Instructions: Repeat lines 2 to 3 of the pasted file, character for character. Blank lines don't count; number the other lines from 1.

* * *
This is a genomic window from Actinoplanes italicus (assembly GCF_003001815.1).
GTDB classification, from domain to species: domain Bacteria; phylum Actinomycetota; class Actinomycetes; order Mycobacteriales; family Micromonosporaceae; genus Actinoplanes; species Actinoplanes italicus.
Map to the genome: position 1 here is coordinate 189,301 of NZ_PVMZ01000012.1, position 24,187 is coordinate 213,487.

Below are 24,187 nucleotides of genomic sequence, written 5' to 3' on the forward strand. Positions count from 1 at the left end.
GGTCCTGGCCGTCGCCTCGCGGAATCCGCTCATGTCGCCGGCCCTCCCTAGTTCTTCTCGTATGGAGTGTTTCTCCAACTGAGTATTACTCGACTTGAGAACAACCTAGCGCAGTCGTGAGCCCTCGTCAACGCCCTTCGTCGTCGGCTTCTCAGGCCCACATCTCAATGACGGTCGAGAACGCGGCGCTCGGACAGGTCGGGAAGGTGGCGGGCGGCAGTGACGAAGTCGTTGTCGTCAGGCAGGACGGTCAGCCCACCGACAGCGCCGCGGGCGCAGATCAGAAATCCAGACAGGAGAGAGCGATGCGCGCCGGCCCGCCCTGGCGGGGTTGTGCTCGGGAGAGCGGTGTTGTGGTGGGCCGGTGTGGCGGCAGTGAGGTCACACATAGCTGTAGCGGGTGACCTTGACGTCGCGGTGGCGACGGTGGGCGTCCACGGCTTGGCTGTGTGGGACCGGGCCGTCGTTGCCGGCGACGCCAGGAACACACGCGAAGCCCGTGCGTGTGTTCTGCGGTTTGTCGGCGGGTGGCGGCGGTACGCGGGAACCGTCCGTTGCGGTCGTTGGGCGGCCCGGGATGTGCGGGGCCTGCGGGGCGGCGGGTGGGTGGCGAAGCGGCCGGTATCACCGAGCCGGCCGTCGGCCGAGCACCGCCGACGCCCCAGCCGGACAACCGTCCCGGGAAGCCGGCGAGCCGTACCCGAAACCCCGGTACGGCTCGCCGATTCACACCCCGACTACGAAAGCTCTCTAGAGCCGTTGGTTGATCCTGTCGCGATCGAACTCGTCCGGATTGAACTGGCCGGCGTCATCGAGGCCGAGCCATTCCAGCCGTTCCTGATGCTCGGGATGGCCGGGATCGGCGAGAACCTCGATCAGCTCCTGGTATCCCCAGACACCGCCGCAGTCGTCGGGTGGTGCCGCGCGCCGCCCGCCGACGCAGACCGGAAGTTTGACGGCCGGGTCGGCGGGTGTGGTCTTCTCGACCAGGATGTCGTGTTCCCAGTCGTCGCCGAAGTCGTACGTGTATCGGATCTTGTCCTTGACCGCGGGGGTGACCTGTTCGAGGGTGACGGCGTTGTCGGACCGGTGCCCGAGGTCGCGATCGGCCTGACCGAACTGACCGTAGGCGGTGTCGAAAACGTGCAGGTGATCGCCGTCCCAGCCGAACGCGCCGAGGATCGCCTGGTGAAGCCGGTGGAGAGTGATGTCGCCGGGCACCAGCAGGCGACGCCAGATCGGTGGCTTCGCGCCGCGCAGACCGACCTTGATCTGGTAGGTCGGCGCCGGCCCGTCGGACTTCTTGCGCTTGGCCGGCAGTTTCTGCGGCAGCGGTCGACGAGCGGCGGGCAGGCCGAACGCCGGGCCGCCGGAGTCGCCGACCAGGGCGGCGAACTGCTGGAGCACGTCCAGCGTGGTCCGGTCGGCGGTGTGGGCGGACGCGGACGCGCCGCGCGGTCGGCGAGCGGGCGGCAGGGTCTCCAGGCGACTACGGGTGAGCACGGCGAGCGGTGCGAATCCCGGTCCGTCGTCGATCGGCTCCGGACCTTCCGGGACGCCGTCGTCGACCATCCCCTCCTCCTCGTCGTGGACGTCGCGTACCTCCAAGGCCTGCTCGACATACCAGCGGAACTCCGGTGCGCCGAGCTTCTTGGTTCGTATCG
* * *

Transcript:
GTDB classification, from domain to species: domain Bacteria; phylum Actinomycetota; class Actinomycetes; order Mycobacteriales; family Micromonosporaceae; genus Actinoplanes; species Actinoplanes italicus.
Map to the genome: position 1 here is coordinate 189,301 of NZ_PVMZ01000012.1, position 24,187 is coordinate 213,487.